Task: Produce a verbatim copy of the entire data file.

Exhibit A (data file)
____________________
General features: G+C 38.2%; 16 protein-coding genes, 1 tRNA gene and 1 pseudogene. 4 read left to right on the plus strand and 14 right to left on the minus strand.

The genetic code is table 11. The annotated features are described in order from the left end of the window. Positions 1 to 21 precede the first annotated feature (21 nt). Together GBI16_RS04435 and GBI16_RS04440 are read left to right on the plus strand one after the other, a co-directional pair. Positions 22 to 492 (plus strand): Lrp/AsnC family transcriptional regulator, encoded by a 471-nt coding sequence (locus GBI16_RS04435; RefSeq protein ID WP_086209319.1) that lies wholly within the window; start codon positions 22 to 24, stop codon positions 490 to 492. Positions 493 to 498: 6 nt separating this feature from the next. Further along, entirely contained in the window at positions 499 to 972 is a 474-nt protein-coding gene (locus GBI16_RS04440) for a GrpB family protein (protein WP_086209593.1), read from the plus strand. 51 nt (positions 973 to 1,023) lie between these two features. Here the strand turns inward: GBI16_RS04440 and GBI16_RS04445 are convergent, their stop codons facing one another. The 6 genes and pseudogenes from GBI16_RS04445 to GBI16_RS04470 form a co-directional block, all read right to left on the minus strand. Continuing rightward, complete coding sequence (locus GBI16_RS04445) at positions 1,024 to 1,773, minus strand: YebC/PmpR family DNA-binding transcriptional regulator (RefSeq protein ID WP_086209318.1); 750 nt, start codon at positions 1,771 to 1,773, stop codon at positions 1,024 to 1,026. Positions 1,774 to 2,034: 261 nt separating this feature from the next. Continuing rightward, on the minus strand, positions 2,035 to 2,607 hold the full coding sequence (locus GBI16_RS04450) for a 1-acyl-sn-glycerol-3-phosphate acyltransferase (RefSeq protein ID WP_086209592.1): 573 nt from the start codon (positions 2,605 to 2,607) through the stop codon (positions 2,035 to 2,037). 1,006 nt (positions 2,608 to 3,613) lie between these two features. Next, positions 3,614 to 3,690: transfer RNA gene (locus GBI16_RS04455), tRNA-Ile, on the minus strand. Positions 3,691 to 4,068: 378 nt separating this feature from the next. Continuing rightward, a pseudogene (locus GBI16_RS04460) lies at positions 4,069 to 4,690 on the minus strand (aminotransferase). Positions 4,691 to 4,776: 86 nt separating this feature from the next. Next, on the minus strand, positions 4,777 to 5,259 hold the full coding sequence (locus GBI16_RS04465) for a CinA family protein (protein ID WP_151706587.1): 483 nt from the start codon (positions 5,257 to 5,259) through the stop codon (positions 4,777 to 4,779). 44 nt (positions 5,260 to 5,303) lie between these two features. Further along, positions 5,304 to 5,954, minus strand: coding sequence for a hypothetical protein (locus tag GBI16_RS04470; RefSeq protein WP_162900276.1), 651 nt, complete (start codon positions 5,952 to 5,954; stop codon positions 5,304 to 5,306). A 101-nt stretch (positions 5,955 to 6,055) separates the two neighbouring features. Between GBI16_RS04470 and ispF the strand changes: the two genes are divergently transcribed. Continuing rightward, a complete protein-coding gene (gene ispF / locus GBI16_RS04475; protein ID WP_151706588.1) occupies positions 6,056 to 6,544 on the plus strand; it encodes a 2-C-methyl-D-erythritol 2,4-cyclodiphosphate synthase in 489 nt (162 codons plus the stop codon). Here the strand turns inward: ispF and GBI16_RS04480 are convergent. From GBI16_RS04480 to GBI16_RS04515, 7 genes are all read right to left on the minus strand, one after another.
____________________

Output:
General features: G+C 38.2%; 16 protein-coding genes, 1 tRNA gene and 1 pseudogene. 4 read left to right on the plus strand and 14 right to left on the minus strand.

The genetic code is table 11. The annotated features are described in order from the left end of the window. Positions 1 to 21 precede the first annotated feature (21 nt). Together GBI16_RS04435 and GBI16_RS04440 are read left to right on the plus strand one after the other, a co-directional pair. Positions 22 to 492 (plus strand): Lrp/AsnC family transcriptional regulator, encoded by a 471-nt coding sequence (locus GBI16_RS04435; RefSeq protein ID WP_086209319.1) that lies wholly within the window; start codon positions 22 to 24, stop codon positions 490 to 492. Positions 493 to 498: 6 nt separating this feature from the next. Further along, entirely contained in the window at positions 499 to 972 is a 474-nt protein-coding gene (locus GBI16_RS04440) for a GrpB family protein (protein WP_086209593.1), read from the plus strand. 51 nt (positions 973 to 1,023) lie between these two features. Here the strand turns inward: GBI16_RS04440 and GBI16_RS04445 are convergent, their stop codons facing one another. The 6 genes and pseudogenes from GBI16_RS04445 to GBI16_RS04470 form a co-directional block, all read right to left on the minus strand. Continuing rightward, complete coding sequence (locus GBI16_RS04445) at positions 1,024 to 1,773, minus strand: YebC/PmpR family DNA-binding transcriptional regulator (RefSeq protein ID WP_086209318.1); 750 nt, start codon at positions 1,771 to 1,773, stop codon at positions 1,024 to 1,026. Positions 1,774 to 2,034: 261 nt separating this feature from the next. Continuing rightward, on the minus strand, positions 2,035 to 2,607 hold the full coding sequence (locus GBI16_RS04450) for a 1-acyl-sn-glycerol-3-phosphate acyltransferase (RefSeq protein ID WP_086209592.1): 573 nt from the start codon (positions 2,605 to 2,607) through the stop codon (positions 2,035 to 2,037). 1,006 nt (positions 2,608 to 3,613) lie between these two features. Next, positions 3,614 to 3,690: transfer RNA gene (locus GBI16_RS04455), tRNA-Ile, on the minus strand. Positions 3,691 to 4,068: 378 nt separating this feature from the next. Continuing rightward, a pseudogene (locus GBI16_RS04460) lies at positions 4,069 to 4,690 on the minus strand (aminotransferase). Positions 4,691 to 4,776: 86 nt separating this feature from the next. Next, on the minus strand, positions 4,777 to 5,259 hold the full coding sequence (locus GBI16_RS04465) for a CinA family protein (protein ID WP_151706587.1): 483 nt from the start codon (positions 5,257 to 5,259) through the stop codon (positions 4,777 to 4,779). 44 nt (positions 5,260 to 5,303) lie between these two features. Further along, positions 5,304 to 5,954, minus strand: coding sequence for a hypothetical protein (locus tag GBI16_RS04470; RefSeq protein WP_162900276.1), 651 nt, complete (start codon positions 5,952 to 5,954; stop codon positions 5,304 to 5,306). A 101-nt stretch (positions 5,955 to 6,055) separates the two neighbouring features. Between GBI16_RS04470 and ispF the strand changes: the two genes are divergently transcribed. Continuing rightward, a complete protein-coding gene (gene ispF / locus GBI16_RS04475; protein ID WP_151706588.1) occupies positions 6,056 to 6,544 on the plus strand; it encodes a 2-C-methyl-D-erythritol 2,4-cyclodiphosphate synthase in 489 nt (162 codons plus the stop codon). Here the strand turns inward: ispF and GBI16_RS04480 are convergent. From GBI16_RS04480 to GBI16_RS04515, 7 genes are all read right to left on the minus strand, one after another.